chronic pain
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2022 ◽  
Vol 270 ◽  
pp. 286-292
Colleen M. Trevino ◽  
Timothy Geier ◽  
Rachel Morris ◽  
Susan Cronn ◽  
Terri deRoon-Cassini

Conor G. Loftus ◽  
Jon O. Ebbert ◽  
Christopher A. Aakre ◽  
Natalie A. Caine ◽  
Meredith A. DeZutter ◽  

2022 ◽  
Vol 9 ◽  
Samantha P. Bento ◽  
Amy E. Hale ◽  
Rachael Coakley

Chronic pain is pain that lasts for more than 3 months. About one quarter of kids and teens have this type of pain. Chronic pain includes problems like frequent headaches, stomachaches, or ongoing joint or muscle pain and it often interferes with kids’ sleep, school, activities, and friendships. Even though chronic pain can have a big impact on kids’ lives, “chronic” does not mean “permanent.” Most kids recover from chronic pain. However, many kids are surprised to hear that a part of getting better involves learning a group of skills that are based in psychology. These skills include a combination of mind-body relaxation techniques and strategies for breaking the cycles of pain focused thoughts and avoidance behaviors. Learning these skills helps to boost feelings of comfort, lowers pain, and gets kids back to doing the things they love!

2022 ◽  
Vol 12 ◽  
Amélie Démosthènes ◽  
Benoît Sion ◽  
Fabrice Giraudet ◽  
Xavier Moisset ◽  
Laurence Daulhac ◽  

Among the many symptoms (motor, sensory, and cognitive) associated with multiple sclerosis (MS), chronic pain is a common disabling condition. In particular, neuropathic pain symptoms are very prevalent and debilitating, even in early stages of the disease. Unfortunately, chronic pain still lacks efficient therapeutic agents. Progress is needed (i) clinically by better characterizing pain symptoms in MS and understanding the underlying mechanisms, and (ii) preclinically by developing a more closely dedicated model to identify new therapeutic targets and evaluate new drugs. In this setting, new variants of experimental autoimmune encephalomyelitis (EAE) are currently developed in mice to exhibit less severe motor impairments, thereby avoiding confounding factors in assessing pain behaviors over the disease course. Among these, the optimized relapsing-remitting EAE (QuilA-EAE) mouse model, induced using myelin oligodendrocyte glycoprotein peptide fragment (35–55), pertussis toxin, and quillaja bark saponin, seems very promising. Our study sought (i) to better define sensitive dysfunctions and (ii) to extend behavioral characterization to interfering symptoms often associated with pain during MS, such as mood disturbances, fatigue, and cognitive impairment, in this optimized QuilA-EAE model. We made an in-depth characterization of this optimized QuilA-EAE model, describing for the first time somatic thermal hyperalgesia associated with mechanical and cold allodynia. Evaluation of orofacial pain sensitivity showed no mechanical or thermal allodynia. Detailed evaluation of motor behaviors highlighted slight defects in fine motor coordination in the QuilA-EAE mice but without impact on pain evaluation. Finally, no anxiety-related or cognitive impairment was observed during the peak of sensitive symptoms. Pharmacologically, as previously described, we found that pregabalin, a treatment commonly used in neuropathic pain patients, induced an analgesic effect on mechanical allodynia. In addition, we showed an anti-hyperalgesic thermal effect on this model. Our results demonstrate that this QuilA-EAE model is clearly of interest for studying pain symptom development and so could be used to identify and evaluate new therapeutic targets. The presence of interfering symptoms still needs to be further characterized.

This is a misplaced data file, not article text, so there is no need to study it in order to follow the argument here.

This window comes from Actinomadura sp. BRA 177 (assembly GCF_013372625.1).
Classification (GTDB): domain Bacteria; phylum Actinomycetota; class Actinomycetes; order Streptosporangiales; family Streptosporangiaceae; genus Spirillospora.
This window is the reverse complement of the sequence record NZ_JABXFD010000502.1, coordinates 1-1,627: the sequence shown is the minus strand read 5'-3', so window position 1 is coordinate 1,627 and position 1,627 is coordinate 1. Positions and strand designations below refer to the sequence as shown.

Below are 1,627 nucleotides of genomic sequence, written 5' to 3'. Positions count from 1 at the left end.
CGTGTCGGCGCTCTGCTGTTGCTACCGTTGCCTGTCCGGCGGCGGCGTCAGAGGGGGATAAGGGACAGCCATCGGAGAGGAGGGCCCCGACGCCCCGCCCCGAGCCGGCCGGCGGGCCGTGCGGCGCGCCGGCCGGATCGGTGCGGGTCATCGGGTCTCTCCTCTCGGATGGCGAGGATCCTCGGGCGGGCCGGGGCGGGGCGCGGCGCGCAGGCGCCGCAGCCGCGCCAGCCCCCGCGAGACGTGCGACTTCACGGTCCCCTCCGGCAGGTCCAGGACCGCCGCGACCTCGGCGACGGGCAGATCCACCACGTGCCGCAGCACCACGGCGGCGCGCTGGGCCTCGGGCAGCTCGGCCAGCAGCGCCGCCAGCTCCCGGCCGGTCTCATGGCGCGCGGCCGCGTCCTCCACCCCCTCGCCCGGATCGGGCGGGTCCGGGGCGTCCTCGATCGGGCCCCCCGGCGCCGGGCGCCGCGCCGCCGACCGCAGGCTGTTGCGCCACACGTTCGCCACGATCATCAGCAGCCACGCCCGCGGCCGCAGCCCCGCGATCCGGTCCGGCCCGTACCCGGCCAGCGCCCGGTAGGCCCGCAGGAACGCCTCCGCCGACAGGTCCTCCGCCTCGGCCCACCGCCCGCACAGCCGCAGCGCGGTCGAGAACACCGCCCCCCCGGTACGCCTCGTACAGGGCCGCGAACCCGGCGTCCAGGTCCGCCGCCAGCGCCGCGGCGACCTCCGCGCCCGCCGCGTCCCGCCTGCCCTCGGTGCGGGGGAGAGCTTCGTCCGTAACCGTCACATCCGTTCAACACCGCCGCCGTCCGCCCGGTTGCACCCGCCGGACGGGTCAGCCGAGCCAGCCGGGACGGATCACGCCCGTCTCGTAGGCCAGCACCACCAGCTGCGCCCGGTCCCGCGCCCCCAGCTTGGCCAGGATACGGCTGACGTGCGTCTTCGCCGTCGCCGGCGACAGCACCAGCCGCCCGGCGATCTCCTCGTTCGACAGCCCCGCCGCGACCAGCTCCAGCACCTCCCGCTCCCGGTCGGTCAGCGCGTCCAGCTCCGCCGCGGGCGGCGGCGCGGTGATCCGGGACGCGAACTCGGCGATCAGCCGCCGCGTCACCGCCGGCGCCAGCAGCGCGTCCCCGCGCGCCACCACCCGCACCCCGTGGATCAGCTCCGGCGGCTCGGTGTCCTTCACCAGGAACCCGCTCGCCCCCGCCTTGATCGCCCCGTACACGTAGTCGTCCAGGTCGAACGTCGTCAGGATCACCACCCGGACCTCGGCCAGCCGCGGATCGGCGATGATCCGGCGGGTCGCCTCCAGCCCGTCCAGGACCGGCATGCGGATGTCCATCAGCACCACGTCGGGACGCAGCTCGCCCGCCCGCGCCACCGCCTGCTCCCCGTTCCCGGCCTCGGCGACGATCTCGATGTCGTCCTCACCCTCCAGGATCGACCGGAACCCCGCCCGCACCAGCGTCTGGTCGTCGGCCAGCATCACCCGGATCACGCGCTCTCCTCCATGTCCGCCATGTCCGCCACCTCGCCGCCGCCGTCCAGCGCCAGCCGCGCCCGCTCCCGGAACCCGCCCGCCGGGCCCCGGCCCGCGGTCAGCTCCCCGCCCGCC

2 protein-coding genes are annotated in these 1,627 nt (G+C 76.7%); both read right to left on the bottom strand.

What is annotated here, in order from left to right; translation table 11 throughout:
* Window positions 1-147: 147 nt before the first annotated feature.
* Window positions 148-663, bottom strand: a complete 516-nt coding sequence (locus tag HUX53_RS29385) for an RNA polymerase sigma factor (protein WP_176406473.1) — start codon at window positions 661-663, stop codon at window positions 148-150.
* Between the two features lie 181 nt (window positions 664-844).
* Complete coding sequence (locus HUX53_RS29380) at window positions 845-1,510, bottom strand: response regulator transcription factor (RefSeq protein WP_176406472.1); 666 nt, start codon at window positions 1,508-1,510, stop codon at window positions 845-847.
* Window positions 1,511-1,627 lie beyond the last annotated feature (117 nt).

2022 ◽  
Vol 23 (2) ◽  
pp. 955
Hana Ujcikova ◽  
Dagoberto Robles ◽  
Xu Yue ◽  
Petr Svoboda ◽  
Yeon Sun Lee ◽